Monochrome Watches
An online magazine dedicated to fine watches

Louis Erard Excellence Regulator

An original regulator display dressed in a crisp, white shirt with classic touches.

| By Rebecca Doulton | 3 min read |
Louis Erard Excellence Regulator

Louis Erard has really gone to town with the regulator layout, converting it into a staple model in the Excellence collection. A somewhat archaic layout originally used for master clocks, the regulator display has been given a new lease of life at Louis Erard in the hands of contemporary designers like Alain Silberstein and Eric Giroud and even with on-trend gradient dials. With its original layout, this 40mm Louis Erard Excellence Regulator plays with textures against a crisp white background with more classic details like Roman numerals and blued hands.

Louis Erard Excellence Regulator


Originally developed in the mid-18th century as master clocks to offer the most accurate time readings available, the distinctive feature of regulators was the separation of minutes, hours and seconds. The minutes became the true protagonists of the dial read with a large sweep hand, while the hours and seconds were usually relegated to smaller sub-dials, with all three hands working off different mechanisms.

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Louis Erard Excellence Regulator

Clean, crisp layout, pleasing symmetry

Louis Erard’s take on the regulator sticks closely to the historical layout with a large blue central minutes hand reaching to the peripheral minutes track and two sub-dials in the centre of the dial: the top one for the hours and the lower one for the small seconds. This particular model also features a power reserve indicator at 9 o’clock.

Louis Erard Excellence Regulator

The background of the silver dial features a stamped guilloché pattern composed of tiny lozenges or diamonds. The texture subtly catches the light adding depth and interest to the dial of this Louis Erard Excellence Regulator. The hour and running seconds sub-dials are aligned horizontally and overlap ever so slightly to form an elegant figure eight. Like the fan-shaped power reserve indicator, the central figure eight is slightly recessed and set against a plain background for enhanced legibility.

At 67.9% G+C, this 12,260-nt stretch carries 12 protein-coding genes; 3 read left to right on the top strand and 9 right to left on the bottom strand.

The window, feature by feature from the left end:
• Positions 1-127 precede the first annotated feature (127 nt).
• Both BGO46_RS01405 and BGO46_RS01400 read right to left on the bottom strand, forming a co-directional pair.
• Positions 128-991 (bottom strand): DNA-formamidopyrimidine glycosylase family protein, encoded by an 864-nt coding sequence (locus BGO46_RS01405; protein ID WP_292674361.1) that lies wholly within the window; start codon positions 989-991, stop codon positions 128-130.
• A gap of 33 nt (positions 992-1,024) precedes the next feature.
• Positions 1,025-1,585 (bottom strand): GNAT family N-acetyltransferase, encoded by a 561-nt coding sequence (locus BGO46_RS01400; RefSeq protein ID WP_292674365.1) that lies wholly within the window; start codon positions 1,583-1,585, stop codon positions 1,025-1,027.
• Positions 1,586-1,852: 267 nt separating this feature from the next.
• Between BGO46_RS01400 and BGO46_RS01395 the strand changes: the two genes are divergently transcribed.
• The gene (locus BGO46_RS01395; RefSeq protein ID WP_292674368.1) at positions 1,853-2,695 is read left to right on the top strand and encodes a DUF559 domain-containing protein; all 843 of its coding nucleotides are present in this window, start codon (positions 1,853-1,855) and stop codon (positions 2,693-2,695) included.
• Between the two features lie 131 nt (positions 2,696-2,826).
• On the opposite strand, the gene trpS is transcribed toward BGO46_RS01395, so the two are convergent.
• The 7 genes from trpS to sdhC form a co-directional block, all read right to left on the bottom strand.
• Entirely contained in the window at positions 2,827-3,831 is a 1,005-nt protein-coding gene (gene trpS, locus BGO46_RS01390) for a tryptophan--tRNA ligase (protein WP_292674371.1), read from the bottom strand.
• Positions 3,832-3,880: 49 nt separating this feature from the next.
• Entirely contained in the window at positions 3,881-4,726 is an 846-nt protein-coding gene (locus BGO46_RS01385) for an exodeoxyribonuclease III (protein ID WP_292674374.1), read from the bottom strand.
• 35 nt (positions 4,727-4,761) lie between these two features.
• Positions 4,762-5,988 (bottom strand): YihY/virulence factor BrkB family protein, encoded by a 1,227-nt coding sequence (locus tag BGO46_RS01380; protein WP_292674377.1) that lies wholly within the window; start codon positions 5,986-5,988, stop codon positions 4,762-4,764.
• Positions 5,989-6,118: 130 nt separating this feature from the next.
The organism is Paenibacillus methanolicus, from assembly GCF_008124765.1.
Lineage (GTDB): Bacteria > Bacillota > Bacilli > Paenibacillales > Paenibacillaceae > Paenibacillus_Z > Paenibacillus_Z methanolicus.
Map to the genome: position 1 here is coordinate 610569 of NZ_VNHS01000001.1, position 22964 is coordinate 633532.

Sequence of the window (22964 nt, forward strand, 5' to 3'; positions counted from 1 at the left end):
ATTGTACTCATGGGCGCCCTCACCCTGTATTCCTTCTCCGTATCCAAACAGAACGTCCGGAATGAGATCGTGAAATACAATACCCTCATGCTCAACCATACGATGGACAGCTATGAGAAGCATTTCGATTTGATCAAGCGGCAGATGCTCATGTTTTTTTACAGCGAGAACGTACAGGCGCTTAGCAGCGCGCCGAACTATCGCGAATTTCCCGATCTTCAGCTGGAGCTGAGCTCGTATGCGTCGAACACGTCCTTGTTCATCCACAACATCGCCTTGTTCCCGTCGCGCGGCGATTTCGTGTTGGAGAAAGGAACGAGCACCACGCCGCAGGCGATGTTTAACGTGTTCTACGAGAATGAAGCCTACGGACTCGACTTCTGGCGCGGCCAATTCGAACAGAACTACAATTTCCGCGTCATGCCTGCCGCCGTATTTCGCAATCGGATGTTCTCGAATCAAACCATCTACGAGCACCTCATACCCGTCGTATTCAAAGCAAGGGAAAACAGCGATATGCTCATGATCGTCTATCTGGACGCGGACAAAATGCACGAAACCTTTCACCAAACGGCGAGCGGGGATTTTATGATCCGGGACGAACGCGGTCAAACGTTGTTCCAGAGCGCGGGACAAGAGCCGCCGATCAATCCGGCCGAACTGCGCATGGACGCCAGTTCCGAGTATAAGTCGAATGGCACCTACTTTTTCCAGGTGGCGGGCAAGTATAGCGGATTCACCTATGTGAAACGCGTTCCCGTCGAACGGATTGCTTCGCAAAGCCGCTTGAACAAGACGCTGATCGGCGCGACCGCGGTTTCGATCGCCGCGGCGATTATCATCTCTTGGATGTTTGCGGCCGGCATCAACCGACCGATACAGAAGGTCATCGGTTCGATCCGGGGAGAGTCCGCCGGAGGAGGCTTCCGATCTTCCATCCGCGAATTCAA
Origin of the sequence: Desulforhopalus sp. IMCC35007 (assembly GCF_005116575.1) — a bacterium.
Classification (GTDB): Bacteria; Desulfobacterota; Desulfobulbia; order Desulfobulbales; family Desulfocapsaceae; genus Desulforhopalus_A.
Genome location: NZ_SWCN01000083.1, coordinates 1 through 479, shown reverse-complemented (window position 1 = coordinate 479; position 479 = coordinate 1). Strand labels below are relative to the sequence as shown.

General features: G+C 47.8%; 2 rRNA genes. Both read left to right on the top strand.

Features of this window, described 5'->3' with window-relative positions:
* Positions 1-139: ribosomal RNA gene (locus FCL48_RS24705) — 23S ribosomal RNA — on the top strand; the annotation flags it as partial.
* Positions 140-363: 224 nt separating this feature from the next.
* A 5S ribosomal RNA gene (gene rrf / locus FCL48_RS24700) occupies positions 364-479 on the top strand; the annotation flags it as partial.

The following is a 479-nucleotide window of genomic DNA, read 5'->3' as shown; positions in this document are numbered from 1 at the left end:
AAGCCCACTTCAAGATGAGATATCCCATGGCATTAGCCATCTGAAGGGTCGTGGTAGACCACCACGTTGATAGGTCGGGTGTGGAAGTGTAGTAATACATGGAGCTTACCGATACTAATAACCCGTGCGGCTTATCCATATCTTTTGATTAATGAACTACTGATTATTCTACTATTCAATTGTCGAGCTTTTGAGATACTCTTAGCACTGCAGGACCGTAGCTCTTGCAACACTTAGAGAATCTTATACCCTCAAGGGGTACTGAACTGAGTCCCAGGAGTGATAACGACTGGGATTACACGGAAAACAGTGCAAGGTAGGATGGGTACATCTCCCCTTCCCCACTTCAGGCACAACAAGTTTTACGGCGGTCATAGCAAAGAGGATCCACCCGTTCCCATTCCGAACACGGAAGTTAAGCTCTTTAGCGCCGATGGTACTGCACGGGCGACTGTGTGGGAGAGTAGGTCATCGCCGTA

Black printed Roman numerals, save no. VI, denote the hours while the small seconds are indicated by a simple black crosshair. Four separate blue hands indicate the hours, the minutes, the seconds and the power reserve. The three hands for the time indications are positioned on a vertical axis and separated at equal distance to underscore the symmetry of the dial. The power reserve indicator at 9 o’clock is counterbalanced with the brand name and the word Regulateur at 3 o’clock.

Louis Erard Excellence Regulator

The 40mm polished stainless steel case is a relatively simple 3-part affair with straight lugs and a thin bezel, the latter allowing an expansive view of the dial.

Hand-wound movement

Although the caseback of the Louis Erard Excellence Regulator is sealed, the movement below is a manual-winding ETA Peseux 7001 with a proprietary Louis Erard module on top. With its relatively short power reserve of 42 hours, you might well ask why there is a power reserve indicator on the dial. However, on a hand-wound watch, it makes sense.

Louis Erard Excellence Regulator


Like a crisp white shirt that looks good with just about everything, the Excellence Regulator is a perfect daily beater for those of you who want something a little less conventional that a classic three-hand watch. Combined with a suit or a pair of jeans, this handsome watch with its regulator layout proves that what’s old can be new again without looking old-fogeyish.

Louis Erard Excellence Regulator


The Louis Erard Excellence regulator comes on a black crocodile-style calf leather strap with a folding clasp. The retail price is CHF 2,245. For more information and online orders, please consult

2 responses

  1. I think on the contrary that it is a very elegant, intriguing watch, which appears to be nicely fabricated. Not every watch enthusiast has the possibility of spending above 5K for having in-house movements.
    I do appreciate the fact that Monochrome does not limit its recensions to the well known, and rightfully expensive, artworks in horology.

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